Update: So Mad Men did in fact win, and 30 Rock got the two-peat. Rock had the best season of the five nominated shows, and it’s always good to have Tina Fey deliver an acceptance speech, but the overall pattern does suggest, again, that the Academy is a little addicted to “cold” shows and characters — shows that maybe err on the side of cleverness.
Things I was glad to see:
1) Reality hosts given their due (yes, they overdid it with the presentation, but the point was a true one: reality hosting is an important job in today’s TV, and people like Jeff Probst are really good at what they do).
2) Actors winning the comedy awards for half-hour comedies. I’m still one of those purists who thinks that hour-long shows should not be nominated in the “comedy” category except in very, very special cases. The way a performance is built and structured in an hour-long show, even a lighthearted one, is just very different from the rules of a half-hour show. Not better or worse, but different.
– Actual transcript of my interior monologue before Best Supporting Actor in a Drama was announced: “Please Not Shatner, Please Not Shatner, Please Not Shatner, Please Not Shatner…” The eventual winner, Zeljko Ivanek, was a good choice, especially since it forces us all to learn how to pronounce his name.
– I would normally grumble about how Neil Patrick Harris was robbed, but I didn’t really expect him to win. But the Jeremy Piven thing is getting out of hand. There is a structural problem with the Emmy acting awards that no one can ever really solve, namely, people are going to be nominated every year for playing the same person in more or less the same way, meaning that it almost seems to demand repeat wins. If the voters thought Piven was the best the last two years, don’t they have kind of a duty to vote for him again, since he’s doing the same thing he did in the two years before, unless someone new comes along who’s clearly better? There’s really no way around this problem unless the actor takes his name out of consideration the way John Larroquette did (after four or five consecutive wins). Piven wouldn’t be my first choice for any of the awards he’s won, but neither would James Spader or Candace Bergen or many other repeat winners, and if you assume that they deserved it the first time, it may not make sense for a voter to go against them next year just because it’s someone else’s “turn.” At least with a show as a whole, you can argue that it got substantially worse or better from season to season; but performances are pretty consistent.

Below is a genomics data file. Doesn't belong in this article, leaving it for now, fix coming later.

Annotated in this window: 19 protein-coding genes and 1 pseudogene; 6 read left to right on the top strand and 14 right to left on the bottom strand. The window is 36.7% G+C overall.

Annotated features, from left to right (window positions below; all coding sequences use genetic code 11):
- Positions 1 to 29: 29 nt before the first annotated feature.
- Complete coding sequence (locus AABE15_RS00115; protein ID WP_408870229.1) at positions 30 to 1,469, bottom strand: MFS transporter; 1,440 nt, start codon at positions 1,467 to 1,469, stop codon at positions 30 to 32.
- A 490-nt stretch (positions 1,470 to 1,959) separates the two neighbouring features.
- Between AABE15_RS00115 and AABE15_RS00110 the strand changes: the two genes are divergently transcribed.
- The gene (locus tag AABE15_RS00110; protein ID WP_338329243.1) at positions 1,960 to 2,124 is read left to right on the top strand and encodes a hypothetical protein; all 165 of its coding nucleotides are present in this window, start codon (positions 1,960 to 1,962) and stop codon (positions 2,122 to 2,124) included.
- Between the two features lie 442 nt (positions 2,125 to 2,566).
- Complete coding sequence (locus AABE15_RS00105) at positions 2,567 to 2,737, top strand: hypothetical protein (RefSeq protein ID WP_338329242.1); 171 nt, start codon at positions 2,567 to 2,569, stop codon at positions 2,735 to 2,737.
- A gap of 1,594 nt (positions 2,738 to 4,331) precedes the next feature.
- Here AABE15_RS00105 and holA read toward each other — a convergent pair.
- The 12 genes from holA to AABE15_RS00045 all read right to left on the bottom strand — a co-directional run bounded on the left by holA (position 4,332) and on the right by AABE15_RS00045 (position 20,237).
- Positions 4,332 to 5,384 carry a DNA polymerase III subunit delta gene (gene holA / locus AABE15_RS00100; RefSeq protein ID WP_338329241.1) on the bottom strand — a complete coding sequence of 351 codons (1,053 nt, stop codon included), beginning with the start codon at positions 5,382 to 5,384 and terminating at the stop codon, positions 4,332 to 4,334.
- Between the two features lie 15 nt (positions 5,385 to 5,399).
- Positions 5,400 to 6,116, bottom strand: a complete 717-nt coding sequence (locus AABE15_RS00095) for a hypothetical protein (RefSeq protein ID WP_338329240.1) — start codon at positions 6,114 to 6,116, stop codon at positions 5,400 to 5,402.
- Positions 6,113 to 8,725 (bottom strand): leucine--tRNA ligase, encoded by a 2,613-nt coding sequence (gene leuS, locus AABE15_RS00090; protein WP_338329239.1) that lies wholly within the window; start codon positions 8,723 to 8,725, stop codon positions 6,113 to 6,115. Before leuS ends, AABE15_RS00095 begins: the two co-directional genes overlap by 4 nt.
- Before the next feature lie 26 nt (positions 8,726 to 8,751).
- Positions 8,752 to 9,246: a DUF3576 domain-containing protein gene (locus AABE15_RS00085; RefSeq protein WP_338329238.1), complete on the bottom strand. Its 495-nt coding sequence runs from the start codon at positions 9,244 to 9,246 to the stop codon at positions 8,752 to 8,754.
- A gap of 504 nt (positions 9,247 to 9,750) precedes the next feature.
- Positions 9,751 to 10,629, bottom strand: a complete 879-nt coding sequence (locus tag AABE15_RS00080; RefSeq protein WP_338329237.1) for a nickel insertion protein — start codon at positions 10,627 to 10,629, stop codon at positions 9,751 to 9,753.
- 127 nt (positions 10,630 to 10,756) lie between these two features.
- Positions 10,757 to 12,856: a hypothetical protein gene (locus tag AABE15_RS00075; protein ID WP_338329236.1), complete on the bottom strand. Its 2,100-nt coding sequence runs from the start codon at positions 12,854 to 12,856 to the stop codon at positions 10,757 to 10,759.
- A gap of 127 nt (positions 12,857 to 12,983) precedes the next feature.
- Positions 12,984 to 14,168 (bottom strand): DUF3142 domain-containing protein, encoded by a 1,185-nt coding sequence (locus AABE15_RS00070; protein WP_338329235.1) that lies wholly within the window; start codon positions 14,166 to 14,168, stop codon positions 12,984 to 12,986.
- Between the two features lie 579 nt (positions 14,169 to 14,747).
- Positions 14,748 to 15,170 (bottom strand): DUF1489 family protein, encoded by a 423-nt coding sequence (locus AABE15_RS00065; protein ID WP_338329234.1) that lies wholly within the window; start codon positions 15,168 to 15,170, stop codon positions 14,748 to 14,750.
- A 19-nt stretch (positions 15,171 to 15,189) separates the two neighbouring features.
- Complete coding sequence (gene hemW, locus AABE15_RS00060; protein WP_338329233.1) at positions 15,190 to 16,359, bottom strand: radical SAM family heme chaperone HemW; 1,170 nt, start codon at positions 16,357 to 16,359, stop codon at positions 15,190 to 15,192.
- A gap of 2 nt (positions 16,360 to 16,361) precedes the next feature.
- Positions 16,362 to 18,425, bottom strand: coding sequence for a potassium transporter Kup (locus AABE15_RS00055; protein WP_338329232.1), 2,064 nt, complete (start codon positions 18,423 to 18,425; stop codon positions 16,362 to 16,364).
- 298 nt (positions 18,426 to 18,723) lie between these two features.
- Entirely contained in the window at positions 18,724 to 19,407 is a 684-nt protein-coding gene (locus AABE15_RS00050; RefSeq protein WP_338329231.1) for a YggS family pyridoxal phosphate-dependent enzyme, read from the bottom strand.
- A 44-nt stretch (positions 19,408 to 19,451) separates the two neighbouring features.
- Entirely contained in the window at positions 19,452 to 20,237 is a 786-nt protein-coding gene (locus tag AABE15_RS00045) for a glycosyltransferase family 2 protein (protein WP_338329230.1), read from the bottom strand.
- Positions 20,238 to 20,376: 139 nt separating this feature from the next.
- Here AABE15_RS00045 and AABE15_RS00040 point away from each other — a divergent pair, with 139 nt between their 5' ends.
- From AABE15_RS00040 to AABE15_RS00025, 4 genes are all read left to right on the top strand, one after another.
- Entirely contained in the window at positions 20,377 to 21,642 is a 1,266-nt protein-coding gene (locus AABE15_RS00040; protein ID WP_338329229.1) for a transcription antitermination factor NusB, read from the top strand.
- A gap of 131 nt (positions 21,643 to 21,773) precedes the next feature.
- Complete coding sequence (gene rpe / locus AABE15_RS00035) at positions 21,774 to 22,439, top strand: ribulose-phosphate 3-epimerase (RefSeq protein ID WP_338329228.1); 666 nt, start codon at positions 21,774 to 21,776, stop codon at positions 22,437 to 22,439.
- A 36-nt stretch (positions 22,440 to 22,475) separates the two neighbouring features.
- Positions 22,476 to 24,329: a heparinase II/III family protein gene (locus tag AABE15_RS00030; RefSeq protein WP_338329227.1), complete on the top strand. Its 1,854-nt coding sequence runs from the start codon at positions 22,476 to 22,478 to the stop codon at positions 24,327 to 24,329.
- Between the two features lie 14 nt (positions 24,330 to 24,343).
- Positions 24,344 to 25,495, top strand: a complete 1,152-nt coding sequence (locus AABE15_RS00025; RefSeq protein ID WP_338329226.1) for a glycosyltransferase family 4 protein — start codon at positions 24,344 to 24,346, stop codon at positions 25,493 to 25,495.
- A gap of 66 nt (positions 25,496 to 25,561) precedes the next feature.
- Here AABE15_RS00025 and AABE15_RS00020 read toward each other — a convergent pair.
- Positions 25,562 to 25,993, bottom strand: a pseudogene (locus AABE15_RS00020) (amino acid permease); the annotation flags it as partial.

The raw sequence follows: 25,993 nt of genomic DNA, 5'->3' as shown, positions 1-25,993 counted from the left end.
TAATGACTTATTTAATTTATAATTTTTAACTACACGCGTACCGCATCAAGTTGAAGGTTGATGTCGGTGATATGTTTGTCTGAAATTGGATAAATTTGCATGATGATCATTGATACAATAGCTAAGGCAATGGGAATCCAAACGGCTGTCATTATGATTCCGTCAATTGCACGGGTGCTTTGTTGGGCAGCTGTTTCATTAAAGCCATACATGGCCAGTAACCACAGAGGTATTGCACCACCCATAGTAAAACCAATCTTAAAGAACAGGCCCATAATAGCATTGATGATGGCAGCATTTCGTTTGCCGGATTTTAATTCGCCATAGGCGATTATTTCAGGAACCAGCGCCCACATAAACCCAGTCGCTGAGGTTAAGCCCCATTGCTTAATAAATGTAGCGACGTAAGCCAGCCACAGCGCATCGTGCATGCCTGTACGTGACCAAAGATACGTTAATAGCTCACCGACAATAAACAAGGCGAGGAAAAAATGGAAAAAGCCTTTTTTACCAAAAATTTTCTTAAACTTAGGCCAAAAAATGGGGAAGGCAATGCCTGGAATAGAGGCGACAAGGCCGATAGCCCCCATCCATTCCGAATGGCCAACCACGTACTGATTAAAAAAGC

– Hearing Oprah Winfrey imitate Groucho Marx is not a bad thing, just disorienting.
– DIanne Wiest has won everything there is to win, but she’s always good, so it’s hard to argue against it.
– I will not be blogging when the big prize is given out, but I’ll join with the crowd in predicting a win for Mad Men. (If I’m wrong, I will have lost nothing, since bad predictions never hurt a pundit’s career. Ever.) It’s the kind of show that usually gets the Emmy: a show in its first season, one with a great reputation and so-so ratings, with brilliant technical execution but with some problems creating emotional involvement. Arrested Development (which won in its first season) and 30 Rock (ditto) fit into this pattern; shows that, although flawed by being maybe slightly too clever to make us care, are admired greatly by their peers at least for the first year or so. (Not that Mad Men isn’t a brilliant show; it is. But it still has some very real flaws to iron out in terms of really involving the audience as opposed to keeping us at an admiring distance. But if it wins — I said if — the admiring distance may have helped, not hurt, with the voters. Emmy voters really don’t seem that big on emotional involvement, whether with shows or performances.)